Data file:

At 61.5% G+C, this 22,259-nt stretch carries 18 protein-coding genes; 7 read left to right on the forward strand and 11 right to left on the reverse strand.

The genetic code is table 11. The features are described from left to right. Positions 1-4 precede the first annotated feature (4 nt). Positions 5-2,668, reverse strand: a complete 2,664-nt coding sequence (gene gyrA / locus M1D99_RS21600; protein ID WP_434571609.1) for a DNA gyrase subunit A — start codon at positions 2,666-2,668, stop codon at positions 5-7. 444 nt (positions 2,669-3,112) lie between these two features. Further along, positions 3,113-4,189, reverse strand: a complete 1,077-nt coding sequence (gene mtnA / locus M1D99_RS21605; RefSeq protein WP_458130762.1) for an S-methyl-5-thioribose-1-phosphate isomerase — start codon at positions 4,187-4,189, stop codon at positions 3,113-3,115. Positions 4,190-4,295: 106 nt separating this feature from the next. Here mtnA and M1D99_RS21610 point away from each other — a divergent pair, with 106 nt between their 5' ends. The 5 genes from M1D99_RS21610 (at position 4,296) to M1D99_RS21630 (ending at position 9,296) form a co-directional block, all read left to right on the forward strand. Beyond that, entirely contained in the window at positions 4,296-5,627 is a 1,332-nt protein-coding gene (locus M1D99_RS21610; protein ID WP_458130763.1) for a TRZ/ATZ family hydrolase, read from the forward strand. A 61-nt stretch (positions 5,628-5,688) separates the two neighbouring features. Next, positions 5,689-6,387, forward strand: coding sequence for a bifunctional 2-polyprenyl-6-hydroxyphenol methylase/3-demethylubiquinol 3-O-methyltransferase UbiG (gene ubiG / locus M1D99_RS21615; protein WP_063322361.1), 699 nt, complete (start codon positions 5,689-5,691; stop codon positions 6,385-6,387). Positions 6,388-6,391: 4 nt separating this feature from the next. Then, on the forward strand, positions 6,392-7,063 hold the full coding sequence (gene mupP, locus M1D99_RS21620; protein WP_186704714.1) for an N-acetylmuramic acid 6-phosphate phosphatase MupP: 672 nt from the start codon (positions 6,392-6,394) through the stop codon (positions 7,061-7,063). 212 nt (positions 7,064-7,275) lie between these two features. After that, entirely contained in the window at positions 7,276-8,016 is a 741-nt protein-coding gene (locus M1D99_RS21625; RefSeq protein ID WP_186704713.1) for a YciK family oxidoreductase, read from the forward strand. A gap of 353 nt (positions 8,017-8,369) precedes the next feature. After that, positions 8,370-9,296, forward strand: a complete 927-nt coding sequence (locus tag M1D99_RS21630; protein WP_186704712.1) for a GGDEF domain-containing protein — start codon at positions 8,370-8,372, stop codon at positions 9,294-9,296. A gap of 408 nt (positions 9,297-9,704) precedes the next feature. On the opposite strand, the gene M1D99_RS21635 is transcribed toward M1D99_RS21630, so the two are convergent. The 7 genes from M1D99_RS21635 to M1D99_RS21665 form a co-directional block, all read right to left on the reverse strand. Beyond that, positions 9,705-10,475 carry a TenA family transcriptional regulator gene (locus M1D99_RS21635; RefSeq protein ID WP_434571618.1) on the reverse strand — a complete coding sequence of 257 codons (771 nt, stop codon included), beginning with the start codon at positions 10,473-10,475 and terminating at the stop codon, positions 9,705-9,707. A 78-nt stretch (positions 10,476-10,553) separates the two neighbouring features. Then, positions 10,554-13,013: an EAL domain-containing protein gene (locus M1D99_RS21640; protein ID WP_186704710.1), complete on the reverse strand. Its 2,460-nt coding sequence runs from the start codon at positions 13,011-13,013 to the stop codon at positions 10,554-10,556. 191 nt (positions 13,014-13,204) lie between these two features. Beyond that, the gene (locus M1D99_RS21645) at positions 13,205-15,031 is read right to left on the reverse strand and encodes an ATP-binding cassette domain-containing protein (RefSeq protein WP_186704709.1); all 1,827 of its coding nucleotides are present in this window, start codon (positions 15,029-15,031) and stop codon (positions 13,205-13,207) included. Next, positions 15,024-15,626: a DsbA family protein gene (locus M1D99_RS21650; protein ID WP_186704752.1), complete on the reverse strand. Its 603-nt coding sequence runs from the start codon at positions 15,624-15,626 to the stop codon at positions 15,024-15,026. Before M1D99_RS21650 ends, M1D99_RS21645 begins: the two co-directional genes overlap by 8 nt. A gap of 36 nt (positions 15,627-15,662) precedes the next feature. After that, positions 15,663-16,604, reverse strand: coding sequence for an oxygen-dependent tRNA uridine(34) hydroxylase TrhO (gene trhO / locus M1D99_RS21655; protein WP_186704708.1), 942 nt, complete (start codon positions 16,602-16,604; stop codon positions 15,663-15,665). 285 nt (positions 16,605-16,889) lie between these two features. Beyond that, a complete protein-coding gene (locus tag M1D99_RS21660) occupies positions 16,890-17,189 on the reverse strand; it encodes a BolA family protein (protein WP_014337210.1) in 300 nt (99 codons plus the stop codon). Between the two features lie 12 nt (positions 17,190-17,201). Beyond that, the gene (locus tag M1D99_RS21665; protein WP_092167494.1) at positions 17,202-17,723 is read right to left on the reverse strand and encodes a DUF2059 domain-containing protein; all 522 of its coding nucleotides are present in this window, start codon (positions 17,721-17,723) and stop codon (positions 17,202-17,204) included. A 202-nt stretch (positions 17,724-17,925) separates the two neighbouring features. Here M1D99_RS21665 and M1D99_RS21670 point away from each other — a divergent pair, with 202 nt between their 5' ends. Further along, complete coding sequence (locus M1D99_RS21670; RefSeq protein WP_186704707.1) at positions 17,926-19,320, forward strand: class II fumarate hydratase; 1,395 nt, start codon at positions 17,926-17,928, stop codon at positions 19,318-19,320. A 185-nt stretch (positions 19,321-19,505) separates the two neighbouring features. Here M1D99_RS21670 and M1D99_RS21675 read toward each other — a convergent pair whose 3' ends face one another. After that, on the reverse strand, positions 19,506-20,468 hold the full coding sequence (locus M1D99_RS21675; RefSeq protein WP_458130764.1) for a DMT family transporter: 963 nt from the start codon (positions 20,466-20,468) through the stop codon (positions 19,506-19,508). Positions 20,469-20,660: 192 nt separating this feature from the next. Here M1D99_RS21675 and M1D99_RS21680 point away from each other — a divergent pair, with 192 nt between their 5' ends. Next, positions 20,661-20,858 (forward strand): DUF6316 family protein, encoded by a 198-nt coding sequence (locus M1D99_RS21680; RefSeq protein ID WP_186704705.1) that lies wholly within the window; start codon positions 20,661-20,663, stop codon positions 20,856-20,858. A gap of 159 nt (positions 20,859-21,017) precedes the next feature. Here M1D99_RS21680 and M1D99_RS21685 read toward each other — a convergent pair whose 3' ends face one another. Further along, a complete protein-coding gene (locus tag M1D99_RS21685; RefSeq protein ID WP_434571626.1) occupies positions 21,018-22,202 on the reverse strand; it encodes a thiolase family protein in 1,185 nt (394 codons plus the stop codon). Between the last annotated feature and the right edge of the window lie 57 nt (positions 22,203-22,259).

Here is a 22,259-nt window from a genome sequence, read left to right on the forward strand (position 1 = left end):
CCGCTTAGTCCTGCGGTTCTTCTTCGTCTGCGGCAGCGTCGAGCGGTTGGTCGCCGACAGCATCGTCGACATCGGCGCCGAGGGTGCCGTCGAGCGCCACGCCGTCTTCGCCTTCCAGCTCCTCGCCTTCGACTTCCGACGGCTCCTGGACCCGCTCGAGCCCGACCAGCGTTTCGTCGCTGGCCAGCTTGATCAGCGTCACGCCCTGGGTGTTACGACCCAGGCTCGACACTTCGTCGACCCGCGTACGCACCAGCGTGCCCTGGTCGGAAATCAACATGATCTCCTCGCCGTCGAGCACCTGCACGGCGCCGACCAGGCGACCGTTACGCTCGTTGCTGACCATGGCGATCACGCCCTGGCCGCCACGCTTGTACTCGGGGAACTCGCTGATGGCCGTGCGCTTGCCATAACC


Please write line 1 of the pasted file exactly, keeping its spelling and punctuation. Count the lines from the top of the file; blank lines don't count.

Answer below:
At 61.5% G+C, this 22,259-nt stretch carries 18 protein-coding genes; 7 read left to right on the forward strand and 11 right to left on the reverse strand.